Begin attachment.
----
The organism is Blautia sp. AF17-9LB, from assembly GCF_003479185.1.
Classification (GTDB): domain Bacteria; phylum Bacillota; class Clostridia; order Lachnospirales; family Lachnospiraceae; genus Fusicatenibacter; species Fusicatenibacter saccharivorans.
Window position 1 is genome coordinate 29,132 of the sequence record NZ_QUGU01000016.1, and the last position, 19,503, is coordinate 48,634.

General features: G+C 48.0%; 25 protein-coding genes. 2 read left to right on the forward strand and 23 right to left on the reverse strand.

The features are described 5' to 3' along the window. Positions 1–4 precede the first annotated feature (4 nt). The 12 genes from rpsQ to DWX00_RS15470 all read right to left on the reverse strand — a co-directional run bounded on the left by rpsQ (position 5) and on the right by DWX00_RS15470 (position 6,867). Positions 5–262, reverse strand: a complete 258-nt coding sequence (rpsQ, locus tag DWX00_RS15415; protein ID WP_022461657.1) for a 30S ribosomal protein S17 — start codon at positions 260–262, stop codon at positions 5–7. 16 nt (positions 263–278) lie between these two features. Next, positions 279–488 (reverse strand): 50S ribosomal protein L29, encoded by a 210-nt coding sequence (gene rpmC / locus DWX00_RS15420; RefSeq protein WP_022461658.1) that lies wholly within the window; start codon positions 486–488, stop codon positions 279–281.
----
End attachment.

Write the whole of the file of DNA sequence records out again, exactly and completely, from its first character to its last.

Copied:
The organism is Blautia sp. AF17-9LB, from assembly GCF_003479185.1.
Classification (GTDB): domain Bacteria; phylum Bacillota; class Clostridia; order Lachnospirales; family Lachnospiraceae; genus Fusicatenibacter; species Fusicatenibacter saccharivorans.
Window position 1 is genome coordinate 29,132 of the sequence record NZ_QUGU01000016.1, and the last position, 19,503, is coordinate 48,634.

General features: G+C 48.0%; 25 protein-coding genes. 2 read left to right on the forward strand and 23 right to left on the reverse strand.

The features are described 5' to 3' along the window. Positions 1–4 precede the first annotated feature (4 nt). The 12 genes from rpsQ to DWX00_RS15470 all read right to left on the reverse strand — a co-directional run bounded on the left by rpsQ (position 5) and on the right by DWX00_RS15470 (position 6,867). Positions 5–262, reverse strand: a complete 258-nt coding sequence (rpsQ, locus tag DWX00_RS15415; protein ID WP_022461657.1) for a 30S ribosomal protein S17 — start codon at positions 260–262, stop codon at positions 5–7. 16 nt (positions 263–278) lie between these two features. Next, positions 279–488 (reverse strand): 50S ribosomal protein L29, encoded by a 210-nt coding sequence (gene rpmC / locus DWX00_RS15420; RefSeq protein WP_022461658.1) that lies wholly within the window; start codon positions 486–488, stop codon positions 279–281.